Legislative intent assists us here. The Joint Explanatory Statement of the Conference Committee which accompanied the Federal Rules of Evidence to the floor stated that the terms "dishonesty and false statement" encompassed all offenses:
in the nature of crimen falsi, the commission of which involves some element of deceit, untruthfulness, or falsification bearing on the accused's propensity to testify truthfully.
The admission of prior convictions involving dishonesty and false statement is not within the discretion of the Court. Such convictions are peculiarly probative of credibility and . . . are always to be admitted.
Conference Report on the Federal Rules of Evidence, No. 93-1597, 93rd Cong., 2d Sess., at 4, U.S.Code Cong. Ad.News 1974, pp. 7098, 7103. See, e. g., United States v. Millings, 175 U.S.App.D.C. 293, 295, 535 F.2d 121, 123 (1976).
Crimen falsi at common law included not only charges of falsehood, but also obstruction of justice through the use of fraud or falsehood. Individuals convicted of crimes involving crimen falsi were disqualified from testifying. See Ex parte Wilson, 114 U.S. 417, 5 S.Ct. 935, 29 L.Ed. 89 (1885).
See, e. g., S. Greenleaf, Evidence § 373 (1842); 2 Wigmore on Evidence § 520 (3d ed. 1940).
Brashier's previous conviction for mail fraud was in the nature of crimen falsi because an element of that offense was intent to deceive or defraud. Cf. Millings, supra.
6. Coughlan's Motion For New Trial.
Coughlan appeals the denial of his motion for a new trial on the basis of newly discovered evidence. The new evidence relied on by appellant is (1) the testimony of appellant Brashier and (2) the alleged perjury of Rhoads in a separate trial.
A significant burden rests on the movant to show an abuse of discretion. United States v. Diaz-Rodriguez, 478 F.2d 1005, 1007 (9th Cir.), cert. dismissed, 412 U.S. 964, 93 S.Ct. 3024, 37 L.Ed.2d 1013 (1973); United States v. Clay, 476 F.2d 1211, 1215-16 (9th Cir. 1973). He must meet these requirements:
(1) It must appear from the motion that the evidence relied on is, in fact, newly discovered . . .; (2) the motion must allege facts from which the court may infer diligence on the part of the movant; (3) the evidence relied on must not be merely cumulative or impeaching; (4) must be material to the issues involved; and (5) must be such as, on a new trial, would probably produce an acquittal.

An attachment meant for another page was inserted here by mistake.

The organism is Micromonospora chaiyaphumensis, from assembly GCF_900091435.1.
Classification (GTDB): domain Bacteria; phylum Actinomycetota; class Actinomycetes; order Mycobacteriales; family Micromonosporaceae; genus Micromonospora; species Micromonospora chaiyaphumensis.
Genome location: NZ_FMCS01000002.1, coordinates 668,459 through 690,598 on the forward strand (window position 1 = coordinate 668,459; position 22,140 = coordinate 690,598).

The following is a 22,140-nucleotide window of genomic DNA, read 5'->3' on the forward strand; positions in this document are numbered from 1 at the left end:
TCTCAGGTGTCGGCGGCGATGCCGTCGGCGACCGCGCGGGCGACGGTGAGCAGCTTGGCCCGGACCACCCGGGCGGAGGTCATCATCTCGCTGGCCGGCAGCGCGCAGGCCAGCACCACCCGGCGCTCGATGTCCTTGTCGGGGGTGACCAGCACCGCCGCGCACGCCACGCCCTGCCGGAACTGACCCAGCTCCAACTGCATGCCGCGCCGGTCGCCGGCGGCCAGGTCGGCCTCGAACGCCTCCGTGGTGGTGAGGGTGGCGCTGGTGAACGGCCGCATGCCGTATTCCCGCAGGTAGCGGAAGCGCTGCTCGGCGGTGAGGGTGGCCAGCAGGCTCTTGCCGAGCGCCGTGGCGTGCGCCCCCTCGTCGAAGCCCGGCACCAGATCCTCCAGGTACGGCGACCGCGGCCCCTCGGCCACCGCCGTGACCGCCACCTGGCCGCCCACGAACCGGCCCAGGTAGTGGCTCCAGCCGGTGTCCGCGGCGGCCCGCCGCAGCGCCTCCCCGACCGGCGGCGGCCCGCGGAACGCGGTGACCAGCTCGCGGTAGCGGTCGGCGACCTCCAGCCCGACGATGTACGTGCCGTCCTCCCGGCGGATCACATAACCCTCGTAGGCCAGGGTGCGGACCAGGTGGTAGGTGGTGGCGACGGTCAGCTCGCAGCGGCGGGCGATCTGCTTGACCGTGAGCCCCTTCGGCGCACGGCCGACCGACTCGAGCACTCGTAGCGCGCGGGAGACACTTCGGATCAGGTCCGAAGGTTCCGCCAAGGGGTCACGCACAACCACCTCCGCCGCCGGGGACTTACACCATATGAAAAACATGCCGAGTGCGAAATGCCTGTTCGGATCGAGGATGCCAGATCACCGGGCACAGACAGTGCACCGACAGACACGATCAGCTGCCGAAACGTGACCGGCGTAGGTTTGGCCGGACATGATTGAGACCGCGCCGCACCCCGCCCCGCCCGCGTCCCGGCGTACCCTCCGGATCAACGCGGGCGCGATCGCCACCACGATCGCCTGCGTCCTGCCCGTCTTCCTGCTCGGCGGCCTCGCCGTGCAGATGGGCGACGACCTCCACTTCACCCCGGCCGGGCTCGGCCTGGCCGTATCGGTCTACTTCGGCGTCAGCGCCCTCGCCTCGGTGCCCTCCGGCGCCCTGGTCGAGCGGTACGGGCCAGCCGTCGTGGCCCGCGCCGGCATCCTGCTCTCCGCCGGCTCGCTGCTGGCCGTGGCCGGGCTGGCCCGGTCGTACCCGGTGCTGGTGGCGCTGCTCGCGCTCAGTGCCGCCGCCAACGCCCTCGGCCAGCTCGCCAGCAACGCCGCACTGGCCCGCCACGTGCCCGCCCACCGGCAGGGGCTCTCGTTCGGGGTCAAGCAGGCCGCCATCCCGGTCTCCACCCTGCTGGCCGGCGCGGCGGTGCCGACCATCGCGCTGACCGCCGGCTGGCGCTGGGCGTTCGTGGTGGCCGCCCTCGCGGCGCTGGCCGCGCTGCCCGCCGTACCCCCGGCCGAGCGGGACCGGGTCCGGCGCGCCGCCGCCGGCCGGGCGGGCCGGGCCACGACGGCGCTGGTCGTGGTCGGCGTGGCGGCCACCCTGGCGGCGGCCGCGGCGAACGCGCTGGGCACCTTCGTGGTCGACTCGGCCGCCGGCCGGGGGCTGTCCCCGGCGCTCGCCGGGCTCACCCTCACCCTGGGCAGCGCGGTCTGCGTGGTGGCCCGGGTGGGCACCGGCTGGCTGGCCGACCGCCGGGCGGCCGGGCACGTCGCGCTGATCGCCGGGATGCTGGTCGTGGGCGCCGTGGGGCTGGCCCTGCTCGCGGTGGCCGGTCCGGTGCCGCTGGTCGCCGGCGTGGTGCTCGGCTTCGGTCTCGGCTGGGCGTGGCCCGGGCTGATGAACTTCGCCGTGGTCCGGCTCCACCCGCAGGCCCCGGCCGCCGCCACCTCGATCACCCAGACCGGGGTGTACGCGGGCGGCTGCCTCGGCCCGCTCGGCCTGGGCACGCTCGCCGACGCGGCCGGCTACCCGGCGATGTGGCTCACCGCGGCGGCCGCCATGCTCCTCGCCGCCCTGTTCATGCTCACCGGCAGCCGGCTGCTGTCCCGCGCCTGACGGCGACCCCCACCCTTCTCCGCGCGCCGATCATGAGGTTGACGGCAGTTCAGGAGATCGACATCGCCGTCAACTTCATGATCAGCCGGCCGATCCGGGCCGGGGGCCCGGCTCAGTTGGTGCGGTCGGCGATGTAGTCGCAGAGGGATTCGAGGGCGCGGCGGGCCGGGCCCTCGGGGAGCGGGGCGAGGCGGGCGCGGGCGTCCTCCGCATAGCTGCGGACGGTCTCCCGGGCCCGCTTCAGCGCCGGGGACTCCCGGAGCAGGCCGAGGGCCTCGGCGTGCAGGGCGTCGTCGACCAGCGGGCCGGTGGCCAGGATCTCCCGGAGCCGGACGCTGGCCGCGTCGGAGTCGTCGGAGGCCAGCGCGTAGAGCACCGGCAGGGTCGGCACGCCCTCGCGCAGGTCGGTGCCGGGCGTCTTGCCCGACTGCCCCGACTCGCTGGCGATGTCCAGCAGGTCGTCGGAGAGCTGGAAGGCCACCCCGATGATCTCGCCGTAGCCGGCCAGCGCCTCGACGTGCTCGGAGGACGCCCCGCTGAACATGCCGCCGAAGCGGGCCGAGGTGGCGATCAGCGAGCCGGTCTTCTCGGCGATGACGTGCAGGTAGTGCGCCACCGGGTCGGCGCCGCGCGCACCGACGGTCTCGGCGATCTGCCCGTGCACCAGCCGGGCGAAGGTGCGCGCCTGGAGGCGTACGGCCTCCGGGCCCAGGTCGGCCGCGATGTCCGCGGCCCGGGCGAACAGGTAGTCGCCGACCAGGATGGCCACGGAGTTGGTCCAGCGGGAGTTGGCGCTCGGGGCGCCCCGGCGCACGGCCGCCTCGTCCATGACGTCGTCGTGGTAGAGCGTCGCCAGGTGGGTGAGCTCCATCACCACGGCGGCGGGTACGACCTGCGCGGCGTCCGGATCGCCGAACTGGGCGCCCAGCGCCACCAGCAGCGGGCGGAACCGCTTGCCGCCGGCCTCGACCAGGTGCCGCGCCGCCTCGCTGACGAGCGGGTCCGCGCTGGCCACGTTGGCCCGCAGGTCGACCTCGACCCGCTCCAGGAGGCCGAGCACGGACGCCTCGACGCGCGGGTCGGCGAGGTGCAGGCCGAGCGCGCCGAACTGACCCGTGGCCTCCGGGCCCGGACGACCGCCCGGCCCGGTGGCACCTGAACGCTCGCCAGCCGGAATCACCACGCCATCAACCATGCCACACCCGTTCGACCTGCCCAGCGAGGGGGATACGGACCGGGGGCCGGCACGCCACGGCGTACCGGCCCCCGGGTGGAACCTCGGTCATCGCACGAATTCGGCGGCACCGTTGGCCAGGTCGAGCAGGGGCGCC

Brashier's expected testimony was known at the time of trial and argued as part of Coughlan's motion to sever. As previously indicated this testimony would have been cumulative and would not have produced an acquittal.
The alleged Rhoads perjury is new evidence, but no showing has been made that any admission or determination of perjury exists. Evidence which may impeach a government witness, although discovered after trial, is not enough without a greater showing that a new trial is required under the standard articulated in Cervantes. See generally United States v. Garner, 529 F.2d 962 (6th Cir.), cert. denied, ___ U.S. ___, 97 S.Ct. 138, 50 L.Ed.2d 124 (1976); United States v. Stofsky, 527 F.2d 237 (2d Cir. 1975), cert. granted, ___ U.S. ___, 97 S.Ct. 66, 50 L.Ed.2d 80 (1976); Casey v. United States, 522 F.2d 206 (5th Cir. 1975), cert. denied, 426 U.S. 909, 96 S.Ct. 2233, 48 L.Ed.2d 834 (1976).
7. Jury Instructions. a. Brashier's Capital Gains
Count Six charged Brashier with failing to report capital gains from the sale of the Advance Container stock to the Shamrock Fund. After defining gross income, the trial court instructed the jury that, if it found beyond a reasonable doubt that Brashier received a capital gain in connection with the sale of the Advance Container stock, then it was includable as gross income.